10. I do like the idea of separating terrain difficulty vs hike length, though more than that I really appreciate descriptions that voluntarily include some specifics on distance and terrain that the star ratings can't indicate. I was at terrain 2 cache the other day -- we parked a mere hundred feet away, but the cache was on a plateau of nearly vertical six-foot-high climbs on every side. I have achilles tendinitis and barely made it up. A one-star cache with a quarter-mile walk but a steep, slippery, rocky hill at the end is a lot harder for me than a two-star cache with a long, flat walk -- but there are days when I don't have the time or energy to hike two or three miles. I say the more information, the better.

     

    The rating system will never be ideal, since it's inherently subjective. I also recently saw a cache with two-star terrain and three-star difficulty; the description said, "we increased the difficulty to three because of the thousand-foot elevation gain." They incremented the wrong measure, but at least they did include the information (which warned me off!).

  11. I bought my girlfriend a yellow eTrex. My #1 gripe about it was that it didn't show co-ords in realtime as you moved around...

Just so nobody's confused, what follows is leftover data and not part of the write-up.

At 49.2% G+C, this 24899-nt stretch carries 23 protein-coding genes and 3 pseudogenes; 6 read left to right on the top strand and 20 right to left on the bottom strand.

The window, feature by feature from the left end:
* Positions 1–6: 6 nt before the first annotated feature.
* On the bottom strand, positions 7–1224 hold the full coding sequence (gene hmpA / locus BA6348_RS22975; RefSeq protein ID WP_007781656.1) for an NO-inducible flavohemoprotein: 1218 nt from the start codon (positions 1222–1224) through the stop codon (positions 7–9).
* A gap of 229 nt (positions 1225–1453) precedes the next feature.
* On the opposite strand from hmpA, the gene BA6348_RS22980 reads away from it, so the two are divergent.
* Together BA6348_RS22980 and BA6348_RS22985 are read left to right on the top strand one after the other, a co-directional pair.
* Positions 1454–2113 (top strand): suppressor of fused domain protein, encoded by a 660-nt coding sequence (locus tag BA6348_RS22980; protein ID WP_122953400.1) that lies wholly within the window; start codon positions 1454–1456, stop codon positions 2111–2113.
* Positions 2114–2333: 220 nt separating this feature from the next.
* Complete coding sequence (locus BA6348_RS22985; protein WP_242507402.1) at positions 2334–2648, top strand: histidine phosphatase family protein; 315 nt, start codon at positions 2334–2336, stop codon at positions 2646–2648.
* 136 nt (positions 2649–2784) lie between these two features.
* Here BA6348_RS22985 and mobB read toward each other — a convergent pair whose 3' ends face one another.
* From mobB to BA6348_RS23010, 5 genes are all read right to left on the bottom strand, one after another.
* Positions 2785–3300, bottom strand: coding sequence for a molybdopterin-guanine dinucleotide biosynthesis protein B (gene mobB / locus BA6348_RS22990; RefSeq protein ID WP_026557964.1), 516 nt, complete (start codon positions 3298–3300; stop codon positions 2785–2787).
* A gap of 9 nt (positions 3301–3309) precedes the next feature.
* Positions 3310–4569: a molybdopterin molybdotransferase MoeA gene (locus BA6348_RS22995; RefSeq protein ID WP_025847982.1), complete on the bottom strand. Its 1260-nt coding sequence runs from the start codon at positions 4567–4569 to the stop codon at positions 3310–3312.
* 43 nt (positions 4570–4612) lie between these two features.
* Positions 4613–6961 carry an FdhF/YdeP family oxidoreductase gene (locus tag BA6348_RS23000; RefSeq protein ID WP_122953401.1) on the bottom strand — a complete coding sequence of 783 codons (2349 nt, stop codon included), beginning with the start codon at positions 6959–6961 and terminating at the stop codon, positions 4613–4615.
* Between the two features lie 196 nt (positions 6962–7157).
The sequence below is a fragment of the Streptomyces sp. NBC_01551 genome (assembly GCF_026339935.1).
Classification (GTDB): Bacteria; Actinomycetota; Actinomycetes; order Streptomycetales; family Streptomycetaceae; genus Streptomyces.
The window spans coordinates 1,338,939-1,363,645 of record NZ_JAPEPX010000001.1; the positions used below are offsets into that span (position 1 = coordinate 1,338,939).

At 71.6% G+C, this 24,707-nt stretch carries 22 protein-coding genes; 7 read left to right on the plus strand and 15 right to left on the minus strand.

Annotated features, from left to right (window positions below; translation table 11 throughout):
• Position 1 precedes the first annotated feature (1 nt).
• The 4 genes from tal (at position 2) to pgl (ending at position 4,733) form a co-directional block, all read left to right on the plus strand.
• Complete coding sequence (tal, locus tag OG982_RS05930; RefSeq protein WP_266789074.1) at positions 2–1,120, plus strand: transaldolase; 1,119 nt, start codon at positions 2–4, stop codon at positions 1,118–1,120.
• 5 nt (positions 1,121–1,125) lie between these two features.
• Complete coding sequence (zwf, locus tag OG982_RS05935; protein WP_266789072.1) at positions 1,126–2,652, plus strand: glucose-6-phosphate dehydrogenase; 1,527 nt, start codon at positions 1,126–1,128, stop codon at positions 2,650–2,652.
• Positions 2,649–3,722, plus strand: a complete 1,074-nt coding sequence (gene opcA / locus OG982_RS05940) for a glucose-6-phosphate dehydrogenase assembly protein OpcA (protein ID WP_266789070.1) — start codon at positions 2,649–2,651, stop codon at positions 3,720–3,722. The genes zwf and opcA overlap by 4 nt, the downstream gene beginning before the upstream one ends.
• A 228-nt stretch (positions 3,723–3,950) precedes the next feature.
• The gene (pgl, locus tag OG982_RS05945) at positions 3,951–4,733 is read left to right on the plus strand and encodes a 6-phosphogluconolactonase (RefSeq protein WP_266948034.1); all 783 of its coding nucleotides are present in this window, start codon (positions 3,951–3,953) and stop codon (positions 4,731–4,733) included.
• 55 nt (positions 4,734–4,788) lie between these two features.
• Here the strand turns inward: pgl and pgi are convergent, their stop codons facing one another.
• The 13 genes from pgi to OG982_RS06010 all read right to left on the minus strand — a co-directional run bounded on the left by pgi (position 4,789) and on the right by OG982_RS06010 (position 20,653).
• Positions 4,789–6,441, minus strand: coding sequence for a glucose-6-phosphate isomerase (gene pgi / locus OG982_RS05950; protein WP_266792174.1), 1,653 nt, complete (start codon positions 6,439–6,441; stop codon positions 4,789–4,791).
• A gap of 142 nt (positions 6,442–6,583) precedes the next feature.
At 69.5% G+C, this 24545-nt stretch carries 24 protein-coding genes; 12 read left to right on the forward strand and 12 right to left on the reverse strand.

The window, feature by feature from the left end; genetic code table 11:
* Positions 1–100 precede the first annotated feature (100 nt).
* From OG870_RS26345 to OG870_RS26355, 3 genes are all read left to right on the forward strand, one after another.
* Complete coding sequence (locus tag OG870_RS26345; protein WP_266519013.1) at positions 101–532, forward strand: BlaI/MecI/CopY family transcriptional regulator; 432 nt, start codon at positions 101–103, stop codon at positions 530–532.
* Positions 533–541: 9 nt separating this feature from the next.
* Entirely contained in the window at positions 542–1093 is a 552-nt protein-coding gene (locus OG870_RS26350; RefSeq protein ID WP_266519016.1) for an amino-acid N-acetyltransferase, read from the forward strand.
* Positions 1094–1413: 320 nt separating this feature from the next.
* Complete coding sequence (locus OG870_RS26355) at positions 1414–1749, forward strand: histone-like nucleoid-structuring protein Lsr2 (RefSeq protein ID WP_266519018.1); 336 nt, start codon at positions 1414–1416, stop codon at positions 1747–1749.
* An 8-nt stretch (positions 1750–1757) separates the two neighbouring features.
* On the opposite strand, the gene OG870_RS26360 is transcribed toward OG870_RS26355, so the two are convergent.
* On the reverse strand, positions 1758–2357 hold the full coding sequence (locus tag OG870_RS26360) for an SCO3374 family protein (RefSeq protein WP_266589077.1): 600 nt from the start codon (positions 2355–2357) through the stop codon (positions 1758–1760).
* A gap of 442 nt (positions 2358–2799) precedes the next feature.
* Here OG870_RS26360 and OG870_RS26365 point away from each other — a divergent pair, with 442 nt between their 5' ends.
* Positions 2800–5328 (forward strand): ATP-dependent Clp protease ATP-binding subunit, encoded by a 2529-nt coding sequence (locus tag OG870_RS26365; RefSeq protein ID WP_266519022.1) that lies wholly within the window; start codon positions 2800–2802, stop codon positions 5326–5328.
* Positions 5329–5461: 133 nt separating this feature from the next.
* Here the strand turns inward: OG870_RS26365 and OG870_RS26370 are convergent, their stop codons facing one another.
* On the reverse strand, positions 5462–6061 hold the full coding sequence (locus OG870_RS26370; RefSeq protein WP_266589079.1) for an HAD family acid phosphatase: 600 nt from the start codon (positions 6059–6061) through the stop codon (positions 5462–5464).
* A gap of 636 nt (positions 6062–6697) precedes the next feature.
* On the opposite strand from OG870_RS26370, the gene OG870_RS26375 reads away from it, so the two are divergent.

My yellow etrex, purchased about two months ago, can indeed show coordinates in real time as you walk around. I don't have it with me, and I forget exactly where this information is (mentally trying to push buttons and watch screens, but it's not working), but I know it exists.

  12. I bought my girlfriend a yellow eTrex. My #1 gripe about it was that it didn't show co-ords in realtime as you moved around...

     

    My yellow etrex, purchased about two months ago, can indeed show coordinates in real time as you walk around. I don't have it with me, and I forget exactly where this information is (mentally trying to push buttons and watch screens, but it's not working), but I know it exists.

  13. So there's something I don't understand...

     

    http://www.geocaching.com/seek/cache_details.asp?ID=28238